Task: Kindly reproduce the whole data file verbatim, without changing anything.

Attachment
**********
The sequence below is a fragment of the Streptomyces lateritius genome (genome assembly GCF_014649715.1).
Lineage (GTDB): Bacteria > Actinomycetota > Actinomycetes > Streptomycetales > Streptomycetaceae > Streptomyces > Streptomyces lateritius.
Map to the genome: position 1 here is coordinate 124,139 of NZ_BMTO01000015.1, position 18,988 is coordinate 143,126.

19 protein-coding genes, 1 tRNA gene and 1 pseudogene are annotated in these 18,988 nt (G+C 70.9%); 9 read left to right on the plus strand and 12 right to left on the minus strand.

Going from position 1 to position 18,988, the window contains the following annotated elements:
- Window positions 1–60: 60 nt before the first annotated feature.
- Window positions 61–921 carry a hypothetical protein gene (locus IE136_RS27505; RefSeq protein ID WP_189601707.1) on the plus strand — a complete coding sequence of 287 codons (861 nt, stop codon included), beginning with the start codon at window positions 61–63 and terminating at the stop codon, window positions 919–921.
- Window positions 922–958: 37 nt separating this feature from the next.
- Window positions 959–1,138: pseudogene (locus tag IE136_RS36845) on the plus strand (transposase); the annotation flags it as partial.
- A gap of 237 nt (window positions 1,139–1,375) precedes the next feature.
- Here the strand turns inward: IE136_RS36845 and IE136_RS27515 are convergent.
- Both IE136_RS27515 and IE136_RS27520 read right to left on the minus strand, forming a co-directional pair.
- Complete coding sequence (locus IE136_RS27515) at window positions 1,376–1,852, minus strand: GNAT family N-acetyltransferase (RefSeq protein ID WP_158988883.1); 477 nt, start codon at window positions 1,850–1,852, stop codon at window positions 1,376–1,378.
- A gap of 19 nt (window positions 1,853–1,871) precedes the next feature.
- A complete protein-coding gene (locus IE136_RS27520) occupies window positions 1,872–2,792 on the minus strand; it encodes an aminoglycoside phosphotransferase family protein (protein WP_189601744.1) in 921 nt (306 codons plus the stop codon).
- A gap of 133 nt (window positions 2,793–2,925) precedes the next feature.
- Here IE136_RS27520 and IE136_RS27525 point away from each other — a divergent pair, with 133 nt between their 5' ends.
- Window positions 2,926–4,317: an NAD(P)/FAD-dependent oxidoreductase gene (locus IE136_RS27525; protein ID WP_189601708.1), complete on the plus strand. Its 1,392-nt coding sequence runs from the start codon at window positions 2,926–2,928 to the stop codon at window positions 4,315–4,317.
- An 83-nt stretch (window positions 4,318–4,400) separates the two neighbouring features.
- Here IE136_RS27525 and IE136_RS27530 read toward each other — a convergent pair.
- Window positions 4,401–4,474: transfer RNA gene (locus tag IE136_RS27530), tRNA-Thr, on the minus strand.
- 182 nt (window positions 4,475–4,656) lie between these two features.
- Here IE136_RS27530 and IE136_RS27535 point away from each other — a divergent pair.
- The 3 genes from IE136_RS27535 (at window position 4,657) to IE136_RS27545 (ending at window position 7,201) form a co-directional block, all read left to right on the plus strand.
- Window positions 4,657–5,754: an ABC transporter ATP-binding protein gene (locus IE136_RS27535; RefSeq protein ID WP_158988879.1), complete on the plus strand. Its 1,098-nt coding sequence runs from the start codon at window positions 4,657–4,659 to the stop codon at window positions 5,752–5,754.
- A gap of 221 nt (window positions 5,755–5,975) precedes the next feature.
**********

The sequence below is a fragment of the Streptomyces lateritius genome (genome assembly GCF_014649715.1).
Lineage (GTDB): Bacteria > Actinomycetota > Actinomycetes > Streptomycetales > Streptomycetaceae > Streptomyces > Streptomyces lateritius.
Map to the genome: position 1 here is coordinate 124,139 of NZ_BMTO01000015.1, position 18,988 is coordinate 143,126.

19 protein-coding genes, 1 tRNA gene and 1 pseudogene are annotated in these 18,988 nt (G+C 70.9%); 9 read left to right on the plus strand and 12 right to left on the minus strand.

Going from position 1 to position 18,988, the window contains the following annotated elements:
- Window positions 1–60: 60 nt before the first annotated feature.
- Window positions 61–921 carry a hypothetical protein gene (locus IE136_RS27505; RefSeq protein ID WP_189601707.1) on the plus strand — a complete coding sequence of 287 codons (861 nt, stop codon included), beginning with the start codon at window positions 61–63 and terminating at the stop codon, window positions 919–921.
- Window positions 922–958: 37 nt separating this feature from the next.
- Window positions 959–1,138: pseudogene (locus tag IE136_RS36845) on the plus strand (transposase); the annotation flags it as partial.
- A gap of 237 nt (window positions 1,139–1,375) precedes the next feature.
- Here the strand turns inward: IE136_RS36845 and IE136_RS27515 are convergent.
- Both IE136_RS27515 and IE136_RS27520 read right to left on the minus strand, forming a co-directional pair.
- Complete coding sequence (locus IE136_RS27515) at window positions 1,376–1,852, minus strand: GNAT family N-acetyltransferase (RefSeq protein ID WP_158988883.1); 477 nt, start codon at window positions 1,850–1,852, stop codon at window positions 1,376–1,378.
- A gap of 19 nt (window positions 1,853–1,871) precedes the next feature.
- A complete protein-coding gene (locus IE136_RS27520) occupies window positions 1,872–2,792 on the minus strand; it encodes an aminoglycoside phosphotransferase family protein (protein WP_189601744.1) in 921 nt (306 codons plus the stop codon).
- A gap of 133 nt (window positions 2,793–2,925) precedes the next feature.
- Here IE136_RS27520 and IE136_RS27525 point away from each other — a divergent pair, with 133 nt between their 5' ends.
- Window positions 2,926–4,317: an NAD(P)/FAD-dependent oxidoreductase gene (locus IE136_RS27525; protein ID WP_189601708.1), complete on the plus strand. Its 1,392-nt coding sequence runs from the start codon at window positions 2,926–2,928 to the stop codon at window positions 4,315–4,317.
- An 83-nt stretch (window positions 4,318–4,400) separates the two neighbouring features.
- Here IE136_RS27525 and IE136_RS27530 read toward each other — a convergent pair.
- Window positions 4,401–4,474: transfer RNA gene (locus tag IE136_RS27530), tRNA-Thr, on the minus strand.
- 182 nt (window positions 4,475–4,656) lie between these two features.
- Here IE136_RS27530 and IE136_RS27535 point away from each other — a divergent pair.
- The 3 genes from IE136_RS27535 (at window position 4,657) to IE136_RS27545 (ending at window position 7,201) form a co-directional block, all read left to right on the plus strand.
- Window positions 4,657–5,754: an ABC transporter ATP-binding protein gene (locus IE136_RS27535; RefSeq protein ID WP_158988879.1), complete on the plus strand. Its 1,098-nt coding sequence runs from the start codon at window positions 4,657–4,659 to the stop codon at window positions 5,752–5,754.
- A gap of 221 nt (window positions 5,755–5,975) precedes the next feature.